During the end credits of Star Trek Beyond, all the producers had their names followed by "p.g.a". This apparently stands for Producer's Guild of America certification.

Are they required to append this to the end of names now, when someone is credited specifically as a producer? Required, that is, by the PGA, as part of a contract or other Hollywood rules?

Or was this just something as part of Beyond's production?

Perhaps this has existed already in films, and I just didn't notice. When it started would be helpful, if it's been long before Beyond.

1 Answer 1


This article on the Wrap -- from 10 September 2013 -- explains:

Determined to get proper recognition for producers that actually do the work, the Producers Guild of America has been lobbying for better movie credits for years. It spent years trying to sell the idea to an industry in which movie credits were too often currency to be bought, bartered and corrupted by anybody with the clout to do so.

This summer, the last major studio holdouts agreed to the so-called “Producers Mark,” putting an end to the PGA’s decades-long battle for respect. Sixty-plus movies have since become certified with the Producers Mark; in those films’ credits, “p.g.a.” follows the names of the producers judged by the guild to have truly earned the credit on a film.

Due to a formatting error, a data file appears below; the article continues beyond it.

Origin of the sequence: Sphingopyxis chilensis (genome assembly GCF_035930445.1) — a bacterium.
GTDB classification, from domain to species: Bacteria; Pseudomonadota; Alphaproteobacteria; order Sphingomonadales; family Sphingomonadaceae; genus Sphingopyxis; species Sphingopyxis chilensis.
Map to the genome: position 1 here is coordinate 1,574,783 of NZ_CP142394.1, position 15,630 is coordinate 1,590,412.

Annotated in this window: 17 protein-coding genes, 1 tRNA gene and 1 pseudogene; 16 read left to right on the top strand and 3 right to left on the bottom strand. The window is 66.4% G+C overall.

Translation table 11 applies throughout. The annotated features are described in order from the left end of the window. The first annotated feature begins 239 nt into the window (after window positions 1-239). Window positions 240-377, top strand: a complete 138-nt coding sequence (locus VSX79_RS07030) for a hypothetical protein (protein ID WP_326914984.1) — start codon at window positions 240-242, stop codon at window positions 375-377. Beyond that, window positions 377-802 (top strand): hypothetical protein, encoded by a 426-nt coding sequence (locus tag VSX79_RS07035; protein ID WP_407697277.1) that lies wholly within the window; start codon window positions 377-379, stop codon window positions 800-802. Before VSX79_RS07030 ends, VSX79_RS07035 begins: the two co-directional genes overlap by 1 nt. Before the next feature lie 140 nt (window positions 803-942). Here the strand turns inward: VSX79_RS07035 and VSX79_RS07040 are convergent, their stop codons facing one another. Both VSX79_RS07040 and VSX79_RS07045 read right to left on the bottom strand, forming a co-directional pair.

Yet it has not been able to reduce the number of producer credits on movies like “Lee Daniels‘ The Butler,” which bears 41 different producer credits, much to the guild’s chagrin. The Producers Mark only deals with producers claiming the “Produced by” credit, which is why the 36 associate producers, executive producers and co-producers on “The Butler” went unchallenged.

If that film is nominated, it will go through the vetting process to determine which of the five individuals given a “Produced by” credit will receive the official “p.g.a.” producer’s mark and become eligible for awards.

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